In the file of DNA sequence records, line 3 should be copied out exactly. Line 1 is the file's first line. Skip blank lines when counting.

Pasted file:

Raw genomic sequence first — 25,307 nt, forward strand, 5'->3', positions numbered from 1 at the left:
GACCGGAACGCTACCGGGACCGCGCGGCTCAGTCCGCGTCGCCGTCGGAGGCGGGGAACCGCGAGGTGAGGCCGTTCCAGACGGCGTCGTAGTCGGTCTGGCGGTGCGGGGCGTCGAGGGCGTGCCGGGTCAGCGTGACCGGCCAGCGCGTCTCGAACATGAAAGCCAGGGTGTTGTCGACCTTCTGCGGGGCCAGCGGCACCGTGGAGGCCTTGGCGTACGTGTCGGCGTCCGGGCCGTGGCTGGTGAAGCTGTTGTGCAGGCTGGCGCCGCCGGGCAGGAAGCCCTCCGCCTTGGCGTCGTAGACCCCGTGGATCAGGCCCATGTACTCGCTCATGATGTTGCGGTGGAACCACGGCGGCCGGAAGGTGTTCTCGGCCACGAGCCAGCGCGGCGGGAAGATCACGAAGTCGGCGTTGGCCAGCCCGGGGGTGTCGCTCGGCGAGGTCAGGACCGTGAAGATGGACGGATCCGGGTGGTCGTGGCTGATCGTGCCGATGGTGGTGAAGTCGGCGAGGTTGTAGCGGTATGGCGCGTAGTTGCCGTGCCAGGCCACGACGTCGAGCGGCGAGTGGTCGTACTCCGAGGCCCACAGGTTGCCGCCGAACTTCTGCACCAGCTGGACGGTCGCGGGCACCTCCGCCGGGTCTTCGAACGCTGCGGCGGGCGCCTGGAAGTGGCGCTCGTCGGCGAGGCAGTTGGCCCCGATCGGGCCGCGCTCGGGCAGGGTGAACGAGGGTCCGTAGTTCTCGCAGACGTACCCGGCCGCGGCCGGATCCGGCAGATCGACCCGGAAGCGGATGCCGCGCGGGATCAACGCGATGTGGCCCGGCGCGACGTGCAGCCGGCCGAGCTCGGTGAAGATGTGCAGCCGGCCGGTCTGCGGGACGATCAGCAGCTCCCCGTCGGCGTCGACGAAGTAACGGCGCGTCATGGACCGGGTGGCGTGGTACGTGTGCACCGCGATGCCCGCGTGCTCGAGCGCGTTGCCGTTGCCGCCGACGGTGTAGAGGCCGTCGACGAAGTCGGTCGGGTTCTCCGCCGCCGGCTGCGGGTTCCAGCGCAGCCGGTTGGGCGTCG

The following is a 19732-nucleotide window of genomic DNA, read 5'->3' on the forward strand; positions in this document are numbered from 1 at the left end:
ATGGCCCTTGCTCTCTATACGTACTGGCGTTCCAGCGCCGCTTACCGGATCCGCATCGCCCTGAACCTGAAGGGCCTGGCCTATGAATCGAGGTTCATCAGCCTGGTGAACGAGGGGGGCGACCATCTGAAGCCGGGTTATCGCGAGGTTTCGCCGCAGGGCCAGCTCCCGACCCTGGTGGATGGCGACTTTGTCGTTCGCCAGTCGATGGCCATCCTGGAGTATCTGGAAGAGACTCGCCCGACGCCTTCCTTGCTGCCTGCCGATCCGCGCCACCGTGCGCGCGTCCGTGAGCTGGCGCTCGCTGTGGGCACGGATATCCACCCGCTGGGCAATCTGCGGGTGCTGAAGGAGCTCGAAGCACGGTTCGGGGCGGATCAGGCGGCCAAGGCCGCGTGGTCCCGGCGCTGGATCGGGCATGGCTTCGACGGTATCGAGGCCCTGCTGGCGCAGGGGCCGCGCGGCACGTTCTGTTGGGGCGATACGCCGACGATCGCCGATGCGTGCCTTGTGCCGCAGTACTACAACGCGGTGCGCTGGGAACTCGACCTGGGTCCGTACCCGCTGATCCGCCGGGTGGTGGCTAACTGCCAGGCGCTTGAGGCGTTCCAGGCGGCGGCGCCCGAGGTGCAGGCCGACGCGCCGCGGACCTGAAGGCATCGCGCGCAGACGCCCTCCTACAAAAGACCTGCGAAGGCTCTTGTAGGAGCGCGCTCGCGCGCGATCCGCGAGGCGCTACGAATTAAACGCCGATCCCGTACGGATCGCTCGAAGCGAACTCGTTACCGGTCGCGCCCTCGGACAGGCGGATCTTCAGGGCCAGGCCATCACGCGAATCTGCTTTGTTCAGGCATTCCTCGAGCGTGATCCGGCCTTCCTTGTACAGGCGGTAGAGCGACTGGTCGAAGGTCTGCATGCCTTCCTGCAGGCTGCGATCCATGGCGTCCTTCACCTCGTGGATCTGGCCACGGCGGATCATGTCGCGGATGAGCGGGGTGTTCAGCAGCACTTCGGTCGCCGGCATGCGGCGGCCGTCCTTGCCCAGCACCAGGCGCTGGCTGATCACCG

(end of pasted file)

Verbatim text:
The following is a 19732-nucleotide window of genomic DNA, read 5'->3' on the forward strand; positions in this document are numbered from 1 at the left end: